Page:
Stakeholders involved in shaping the future of tourism and hospitality business management degrees have faced a dilemma over recent years. On the one hand, graduates who are taken on by the industry require practical skills that the industry wants, but on the other, the fact that they are studying in a higher education institution means that they are required to consider theories and reflect on complex themes and concepts it real world contexts (Wood, 2013). The challenge is therefore to provide curricula that develop academic rigour, but also to provide the necessary business management skills that the industry requires, particularly if graduates are going to be employed in a work placement, during or after their course. The use of field trips to hospitality operators where students do research in a real work environment introduces a deep learning approach using experiential learning techniques. Such approaches encourage reflective practice (Lashley, 2007, Bobbitt et al., 2000, Feinstein et al., 2002). Experiential learning, which is sometimes termed ‘real world’ learning involves the student in a wide variety of learning processes that requires them to use active processes in stimulating and challenging environments (Feinstein et al., 2002, Murphy and Jong, 2009). The most effective techniques are those that see students attempt assignments before, during and after a field visit in order to reflect on the experience at both collective and individual bases.
Kolb explored the type of psychological sate that a person needs to be in to successfully engage with experiential learning theory. He suggested that there are four modes of feeling that are associated with the learning cycle - Abstract Conceptualisation (AC), Active Experimentation (AE), Concrete Experience (CE) and Reflective Observation (RO). His model suggests that learning involves two
dialectical modes for grasping experience- Concrete Experience and Abstract Conceptualisation. There are also two dialectical modes for transforming experience-Reflective Observation and Active Experimentation (Kolb, 1984). These modes of learning have informed recent innovations that the author has brought to experiential learning in a range of BSc programmes in Tourism, Hospitality and Cruise Management. The programmes have been successful because of the industry partnerships that they are supported by. The author has developed and led a creative new approach to experiential learning, which drives immersive student participation.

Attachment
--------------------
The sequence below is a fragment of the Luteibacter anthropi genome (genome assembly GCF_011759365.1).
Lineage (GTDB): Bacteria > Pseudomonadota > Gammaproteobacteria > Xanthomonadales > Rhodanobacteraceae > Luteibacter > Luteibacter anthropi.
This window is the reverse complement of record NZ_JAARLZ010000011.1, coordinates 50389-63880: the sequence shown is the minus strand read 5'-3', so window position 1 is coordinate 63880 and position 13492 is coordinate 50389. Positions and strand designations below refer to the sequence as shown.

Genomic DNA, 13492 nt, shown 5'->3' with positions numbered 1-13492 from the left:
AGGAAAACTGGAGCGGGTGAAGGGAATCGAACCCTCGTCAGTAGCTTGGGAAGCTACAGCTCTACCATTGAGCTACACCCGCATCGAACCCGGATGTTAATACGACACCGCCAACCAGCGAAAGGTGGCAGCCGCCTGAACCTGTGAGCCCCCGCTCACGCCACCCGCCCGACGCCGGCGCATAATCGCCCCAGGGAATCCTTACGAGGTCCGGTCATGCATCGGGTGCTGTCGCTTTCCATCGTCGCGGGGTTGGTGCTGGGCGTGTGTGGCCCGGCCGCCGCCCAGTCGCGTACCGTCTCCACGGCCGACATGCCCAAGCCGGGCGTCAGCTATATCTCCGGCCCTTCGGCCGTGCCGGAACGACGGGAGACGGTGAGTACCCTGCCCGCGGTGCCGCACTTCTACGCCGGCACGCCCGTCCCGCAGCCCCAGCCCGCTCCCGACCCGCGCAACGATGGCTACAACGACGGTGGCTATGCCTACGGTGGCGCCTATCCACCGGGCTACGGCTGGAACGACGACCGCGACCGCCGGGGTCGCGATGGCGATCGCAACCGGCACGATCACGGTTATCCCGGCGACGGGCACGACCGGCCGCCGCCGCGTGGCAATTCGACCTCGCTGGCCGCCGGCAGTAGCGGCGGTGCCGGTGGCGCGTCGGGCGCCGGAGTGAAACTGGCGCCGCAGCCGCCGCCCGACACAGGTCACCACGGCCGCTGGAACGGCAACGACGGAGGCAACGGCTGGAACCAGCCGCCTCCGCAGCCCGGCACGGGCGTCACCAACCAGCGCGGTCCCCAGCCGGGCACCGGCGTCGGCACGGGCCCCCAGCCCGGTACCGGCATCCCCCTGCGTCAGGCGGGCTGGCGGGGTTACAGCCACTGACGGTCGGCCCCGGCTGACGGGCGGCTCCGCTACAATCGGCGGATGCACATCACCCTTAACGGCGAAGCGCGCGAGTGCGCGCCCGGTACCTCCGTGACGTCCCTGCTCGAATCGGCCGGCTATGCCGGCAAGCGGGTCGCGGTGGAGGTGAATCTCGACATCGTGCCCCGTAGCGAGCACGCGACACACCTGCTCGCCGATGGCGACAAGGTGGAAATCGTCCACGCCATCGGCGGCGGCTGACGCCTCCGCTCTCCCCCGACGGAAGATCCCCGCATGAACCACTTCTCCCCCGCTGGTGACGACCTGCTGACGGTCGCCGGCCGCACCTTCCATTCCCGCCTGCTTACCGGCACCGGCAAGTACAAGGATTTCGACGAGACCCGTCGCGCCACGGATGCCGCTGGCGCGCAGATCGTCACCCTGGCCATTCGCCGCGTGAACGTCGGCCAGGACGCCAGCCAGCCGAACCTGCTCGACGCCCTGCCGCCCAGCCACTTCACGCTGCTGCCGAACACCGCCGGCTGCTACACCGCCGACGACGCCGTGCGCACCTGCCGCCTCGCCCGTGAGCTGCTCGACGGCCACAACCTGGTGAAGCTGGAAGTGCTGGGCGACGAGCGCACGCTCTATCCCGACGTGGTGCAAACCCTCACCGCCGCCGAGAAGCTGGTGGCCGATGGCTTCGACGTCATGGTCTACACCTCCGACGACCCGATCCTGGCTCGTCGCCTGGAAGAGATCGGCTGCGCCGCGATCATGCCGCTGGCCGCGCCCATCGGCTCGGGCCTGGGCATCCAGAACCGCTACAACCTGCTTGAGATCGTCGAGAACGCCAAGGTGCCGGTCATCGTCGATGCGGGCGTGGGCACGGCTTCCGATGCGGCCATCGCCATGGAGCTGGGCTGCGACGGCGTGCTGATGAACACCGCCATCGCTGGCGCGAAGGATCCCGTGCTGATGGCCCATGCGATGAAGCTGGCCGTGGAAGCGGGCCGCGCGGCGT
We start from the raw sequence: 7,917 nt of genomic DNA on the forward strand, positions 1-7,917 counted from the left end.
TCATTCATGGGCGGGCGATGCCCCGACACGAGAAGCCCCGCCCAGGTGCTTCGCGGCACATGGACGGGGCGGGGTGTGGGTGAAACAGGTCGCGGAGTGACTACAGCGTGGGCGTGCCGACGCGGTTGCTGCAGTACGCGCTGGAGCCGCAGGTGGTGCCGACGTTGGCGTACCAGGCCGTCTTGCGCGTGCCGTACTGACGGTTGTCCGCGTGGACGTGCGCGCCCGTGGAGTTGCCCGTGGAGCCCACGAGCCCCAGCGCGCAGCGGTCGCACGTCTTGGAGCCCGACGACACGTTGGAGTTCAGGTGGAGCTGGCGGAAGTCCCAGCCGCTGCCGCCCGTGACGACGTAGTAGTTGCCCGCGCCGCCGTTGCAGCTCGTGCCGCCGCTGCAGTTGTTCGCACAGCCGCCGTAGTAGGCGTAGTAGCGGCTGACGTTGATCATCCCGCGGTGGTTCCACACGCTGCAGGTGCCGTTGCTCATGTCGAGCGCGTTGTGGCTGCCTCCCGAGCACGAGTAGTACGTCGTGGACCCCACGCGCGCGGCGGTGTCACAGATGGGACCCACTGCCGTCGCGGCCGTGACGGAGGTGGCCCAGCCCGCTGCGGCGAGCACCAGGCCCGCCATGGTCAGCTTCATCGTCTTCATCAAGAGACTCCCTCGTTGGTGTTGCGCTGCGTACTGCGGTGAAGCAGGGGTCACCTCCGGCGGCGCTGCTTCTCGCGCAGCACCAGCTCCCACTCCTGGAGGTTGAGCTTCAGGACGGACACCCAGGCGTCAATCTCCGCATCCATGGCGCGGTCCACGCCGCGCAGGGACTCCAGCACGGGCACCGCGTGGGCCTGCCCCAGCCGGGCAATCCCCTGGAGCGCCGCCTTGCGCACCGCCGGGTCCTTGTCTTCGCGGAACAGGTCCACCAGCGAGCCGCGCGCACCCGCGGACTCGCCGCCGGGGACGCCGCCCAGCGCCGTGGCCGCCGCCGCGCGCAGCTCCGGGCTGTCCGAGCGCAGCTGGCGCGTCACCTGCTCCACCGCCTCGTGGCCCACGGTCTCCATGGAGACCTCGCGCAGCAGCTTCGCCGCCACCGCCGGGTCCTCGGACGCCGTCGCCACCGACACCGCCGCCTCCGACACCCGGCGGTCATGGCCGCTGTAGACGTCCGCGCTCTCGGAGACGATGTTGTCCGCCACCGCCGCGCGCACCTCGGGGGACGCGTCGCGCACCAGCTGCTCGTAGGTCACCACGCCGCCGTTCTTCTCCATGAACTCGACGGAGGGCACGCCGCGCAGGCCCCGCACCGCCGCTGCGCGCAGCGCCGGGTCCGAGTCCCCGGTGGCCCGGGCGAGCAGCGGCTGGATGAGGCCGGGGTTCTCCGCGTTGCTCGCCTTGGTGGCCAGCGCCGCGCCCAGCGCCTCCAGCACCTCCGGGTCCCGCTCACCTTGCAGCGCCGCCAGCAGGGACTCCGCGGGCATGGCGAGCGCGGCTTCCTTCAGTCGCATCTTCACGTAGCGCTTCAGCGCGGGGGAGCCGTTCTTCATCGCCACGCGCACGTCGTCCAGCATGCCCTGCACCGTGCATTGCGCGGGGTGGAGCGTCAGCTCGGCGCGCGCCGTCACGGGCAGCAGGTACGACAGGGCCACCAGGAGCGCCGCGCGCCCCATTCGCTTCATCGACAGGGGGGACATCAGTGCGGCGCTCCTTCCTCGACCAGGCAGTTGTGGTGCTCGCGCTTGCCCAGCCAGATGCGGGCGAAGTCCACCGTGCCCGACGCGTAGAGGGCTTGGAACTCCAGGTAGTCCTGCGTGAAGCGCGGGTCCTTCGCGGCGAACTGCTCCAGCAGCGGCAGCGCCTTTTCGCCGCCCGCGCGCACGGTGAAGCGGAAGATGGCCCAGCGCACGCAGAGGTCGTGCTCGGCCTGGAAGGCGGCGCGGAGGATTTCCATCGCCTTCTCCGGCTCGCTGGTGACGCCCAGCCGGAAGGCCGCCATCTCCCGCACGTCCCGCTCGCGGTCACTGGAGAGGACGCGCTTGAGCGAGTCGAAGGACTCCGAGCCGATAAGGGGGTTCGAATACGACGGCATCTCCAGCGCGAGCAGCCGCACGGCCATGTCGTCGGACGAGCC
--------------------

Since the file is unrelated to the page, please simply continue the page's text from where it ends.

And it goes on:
The Hospitality Management ‘Learning Journey’ was introduced to the curriculum in 2012 and it is now a firmly established unique selling point of the programmes that it is embedded within. Two learning journeys in particular have been successful, and these are a stage 1 hospitality business orientation trip to central and northern Scotland, and a stage 2 facilities management trip to Amsterdam in the Netherlands.
The learning journey approach is based on the central principles of a form of tourism industry benchmarking which communicates the ‘best practice’ aspects of business, such as processes, service philosophies and visitor experiences to students who witness operations management first-hand as part of a structured learning activity.
These learning journeys differ from traditional ‘field trip’ models of learning since they are systematically structured, and each of the contributing stakeholders receives a comprehensive brief about the learning that must take place ahead of the trip. A structured learning resource is produced for students, and this is disseminated in electronic and hard copy formats. Participants are briefed to interface with this resource and to use it to record key observations in the immediacy of the experiences involved. Crucially, these experiences are linked directly to Learning Outcomes and
to assessments (with contingency plans for sickness and non-attendance) and so there is a strong emphasis on field ‘work’ rather than on field ‘trips’. In this sense, these initiatives are examples of best practice in creating experiential learning with a purpose. They draw upon unique networks of professional, incumbent entrepreneurs
and managers in hospitality. As ‘products’ on tourism and hospitality programmes these experiences are inimitable and they lend the programmes competitive a unique identity. Linking experiential learning directly to learning outcomes makes enrichment activities such as residential learning journeys more meaningful to students, and participants are often highly motivated to attend and participate. Such an approach satisfies the requirement to develop practical thinking alongside the need to consider theories and reflect on complex themes in hospitality management settings.
Wight, C. (2019, April). Making an Impact: Student Learning Journeys in Tourism and Hospitality Programmes. Paper presented at The 2019 Vienna International Academic Conference, Vienna, Austria